Kate: At what stage in these conversations would issues of impact or confidentiality be raised or discussed with the student?
Barbara Taylor, Academic Support: Sometimes right at the very beginning they’ll come in and they’ll say “This is what I want to discuss, who do I need to tell?” Other times you’re not really raising that with them until you then get to the end of the screening, and you start to think “Well, where next?”, because one of the places where next is is starting then to tell people.
For example, if you get to the end of the screening and it looks very clear that the student is dyslexic and you’re coming up to a set of exams, you may say “Well, if we tell people that we think so, you can then have temporary exam recommendations at this point.” Some students don’t want that, they want to know officially. So you’re starting to ask questions about who you want to tell and how confidential you want to keep it quite early on.
Anna Kidd, MBA student: Telling people up front that you have a problem I think is quite key. I personally have the opportunity to type my exams onto a laptop, and that is a big advantage to me because my writing speed has been tested and it’s very slow, plus the fact my writing speed has probably slowed down because I’ve actually been out of academia for ten years, so I’ve done everything on the computer.
I type considerably faster than I write, so it gives me that extra thinking time. It also means that the exam is actually legible for my markers, which I think must be quite key for them, so that’s good.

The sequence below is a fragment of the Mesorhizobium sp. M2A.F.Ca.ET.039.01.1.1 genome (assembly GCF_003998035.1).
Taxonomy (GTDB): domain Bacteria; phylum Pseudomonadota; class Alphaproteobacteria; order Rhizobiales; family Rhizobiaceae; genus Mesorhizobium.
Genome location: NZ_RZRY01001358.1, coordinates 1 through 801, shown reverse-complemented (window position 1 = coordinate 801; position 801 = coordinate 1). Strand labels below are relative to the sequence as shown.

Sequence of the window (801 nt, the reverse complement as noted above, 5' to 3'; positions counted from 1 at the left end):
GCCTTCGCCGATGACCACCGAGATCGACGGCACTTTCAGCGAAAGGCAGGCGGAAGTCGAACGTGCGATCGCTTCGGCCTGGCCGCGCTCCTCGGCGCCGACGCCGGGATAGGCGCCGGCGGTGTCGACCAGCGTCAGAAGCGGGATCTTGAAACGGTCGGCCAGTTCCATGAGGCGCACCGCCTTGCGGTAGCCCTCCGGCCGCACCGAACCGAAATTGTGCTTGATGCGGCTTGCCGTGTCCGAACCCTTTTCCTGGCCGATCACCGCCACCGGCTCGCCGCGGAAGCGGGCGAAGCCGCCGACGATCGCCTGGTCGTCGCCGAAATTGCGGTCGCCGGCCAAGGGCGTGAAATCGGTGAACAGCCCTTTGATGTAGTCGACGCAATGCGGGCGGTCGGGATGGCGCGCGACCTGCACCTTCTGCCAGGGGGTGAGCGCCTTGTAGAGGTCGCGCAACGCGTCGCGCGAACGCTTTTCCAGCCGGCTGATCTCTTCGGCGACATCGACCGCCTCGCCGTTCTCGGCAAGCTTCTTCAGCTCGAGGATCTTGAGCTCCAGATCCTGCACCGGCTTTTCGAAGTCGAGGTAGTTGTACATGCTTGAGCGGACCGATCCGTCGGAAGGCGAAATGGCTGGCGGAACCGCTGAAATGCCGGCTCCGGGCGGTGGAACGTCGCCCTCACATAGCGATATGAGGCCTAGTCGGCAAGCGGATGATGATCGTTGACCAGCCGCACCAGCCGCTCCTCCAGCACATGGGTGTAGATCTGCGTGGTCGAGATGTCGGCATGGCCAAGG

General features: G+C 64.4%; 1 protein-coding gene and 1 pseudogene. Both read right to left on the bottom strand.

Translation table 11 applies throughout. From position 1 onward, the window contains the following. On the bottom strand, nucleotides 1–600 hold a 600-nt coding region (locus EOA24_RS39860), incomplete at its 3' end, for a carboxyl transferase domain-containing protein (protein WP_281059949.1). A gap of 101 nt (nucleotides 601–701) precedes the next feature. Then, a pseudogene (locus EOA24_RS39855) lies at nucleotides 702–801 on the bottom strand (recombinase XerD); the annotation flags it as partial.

Kate: So, I was going to ask you about what might inhibit, in your experience, students from wanting to make it official, as it were.
Christine Carter, Academic Support: I think sometimes it is, for some, the labeling they don’t like. But I think more it’s probably to do with “Will I have to declare it when I apply for jobs and what would be the implications of that.” I think in some professions, possibly more than others, they want to think very carefully about that and the implications of it in the future and how they would deal with it, for example, if they’re going to be applying for jobs that have aptitude tests, they would have the opportunity to have extra time if they had the official recognition.
So they have to weigh up “Is that likely to be a good thing, or would I rather just leave it as it is and manage the best I can?” It’s quite a difficult decision and sometimes they’ll want to go away. A few will say “Yes” straight away and they will be quite happy with that, others will want to go and talk to parents and friends and tutors before they finally decide.
Produced: June 2007, in collaboration with the University's Promoting Enhanced Student Learning (PESL) initiative.